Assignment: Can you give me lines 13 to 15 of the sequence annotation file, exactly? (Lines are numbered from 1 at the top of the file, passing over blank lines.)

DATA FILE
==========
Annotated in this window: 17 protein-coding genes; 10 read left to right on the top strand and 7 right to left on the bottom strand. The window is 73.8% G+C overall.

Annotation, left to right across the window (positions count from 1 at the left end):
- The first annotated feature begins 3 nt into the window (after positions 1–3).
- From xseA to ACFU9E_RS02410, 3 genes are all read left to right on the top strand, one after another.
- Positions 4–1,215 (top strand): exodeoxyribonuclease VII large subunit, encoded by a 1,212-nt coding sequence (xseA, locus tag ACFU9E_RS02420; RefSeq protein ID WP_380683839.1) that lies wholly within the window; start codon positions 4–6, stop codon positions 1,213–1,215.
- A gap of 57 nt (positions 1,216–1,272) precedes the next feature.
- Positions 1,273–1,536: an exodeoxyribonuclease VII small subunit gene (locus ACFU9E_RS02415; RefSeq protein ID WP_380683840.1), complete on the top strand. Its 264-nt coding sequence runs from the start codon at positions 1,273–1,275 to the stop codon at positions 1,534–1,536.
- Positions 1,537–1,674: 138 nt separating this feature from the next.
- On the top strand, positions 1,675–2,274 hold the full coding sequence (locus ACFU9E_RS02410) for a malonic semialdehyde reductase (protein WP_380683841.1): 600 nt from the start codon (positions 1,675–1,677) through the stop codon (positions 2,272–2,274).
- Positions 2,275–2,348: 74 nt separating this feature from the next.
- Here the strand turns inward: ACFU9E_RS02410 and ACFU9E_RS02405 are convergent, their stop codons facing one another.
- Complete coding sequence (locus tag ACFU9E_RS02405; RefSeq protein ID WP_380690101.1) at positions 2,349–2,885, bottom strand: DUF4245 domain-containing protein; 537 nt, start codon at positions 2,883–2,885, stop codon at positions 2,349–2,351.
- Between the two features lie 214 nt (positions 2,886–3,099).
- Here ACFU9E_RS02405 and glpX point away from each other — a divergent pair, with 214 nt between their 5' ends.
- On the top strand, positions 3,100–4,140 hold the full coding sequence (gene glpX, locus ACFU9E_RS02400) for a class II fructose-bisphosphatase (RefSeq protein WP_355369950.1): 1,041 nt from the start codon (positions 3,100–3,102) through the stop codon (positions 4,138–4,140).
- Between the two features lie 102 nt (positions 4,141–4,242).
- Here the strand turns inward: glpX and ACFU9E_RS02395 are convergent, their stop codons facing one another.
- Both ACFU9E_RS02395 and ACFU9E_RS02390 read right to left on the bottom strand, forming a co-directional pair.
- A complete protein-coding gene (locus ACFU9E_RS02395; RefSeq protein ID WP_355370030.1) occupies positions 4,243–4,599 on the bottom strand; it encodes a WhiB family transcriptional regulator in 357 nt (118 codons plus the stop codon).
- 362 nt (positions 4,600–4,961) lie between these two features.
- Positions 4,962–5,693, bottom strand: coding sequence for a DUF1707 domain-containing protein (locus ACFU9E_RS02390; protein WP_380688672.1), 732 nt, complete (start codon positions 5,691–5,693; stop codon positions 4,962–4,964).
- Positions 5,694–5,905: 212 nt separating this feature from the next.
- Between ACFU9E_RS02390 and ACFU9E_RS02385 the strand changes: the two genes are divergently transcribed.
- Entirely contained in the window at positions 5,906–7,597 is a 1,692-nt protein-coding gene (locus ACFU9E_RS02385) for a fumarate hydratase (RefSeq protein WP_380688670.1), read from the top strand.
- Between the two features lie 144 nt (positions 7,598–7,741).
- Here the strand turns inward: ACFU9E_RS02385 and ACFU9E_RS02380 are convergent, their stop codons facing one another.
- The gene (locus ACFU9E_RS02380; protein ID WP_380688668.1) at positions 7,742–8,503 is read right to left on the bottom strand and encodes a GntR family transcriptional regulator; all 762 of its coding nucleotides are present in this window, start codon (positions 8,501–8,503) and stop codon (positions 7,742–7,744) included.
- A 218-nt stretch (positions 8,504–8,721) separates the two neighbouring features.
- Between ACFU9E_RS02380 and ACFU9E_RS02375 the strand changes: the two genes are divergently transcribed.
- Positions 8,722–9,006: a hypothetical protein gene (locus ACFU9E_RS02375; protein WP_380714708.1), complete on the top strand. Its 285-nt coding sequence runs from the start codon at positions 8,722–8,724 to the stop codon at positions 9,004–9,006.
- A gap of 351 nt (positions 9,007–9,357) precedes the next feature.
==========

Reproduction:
- Between the two features lie 214 nt (positions 2,886–3,099).
- Here ACFU9E_RS02405 and glpX point away from each other — a divergent pair, with 214 nt between their 5' ends.
- On the top strand, positions 3,100–4,140 hold the full coding sequence (gene glpX, locus ACFU9E_RS02400) for a class II fructose-bisphosphatase (RefSeq protein WP_355369950.1): 1,041 nt from the start codon (positions 3,100–3,102) through the stop codon (positions 4,138–4,140).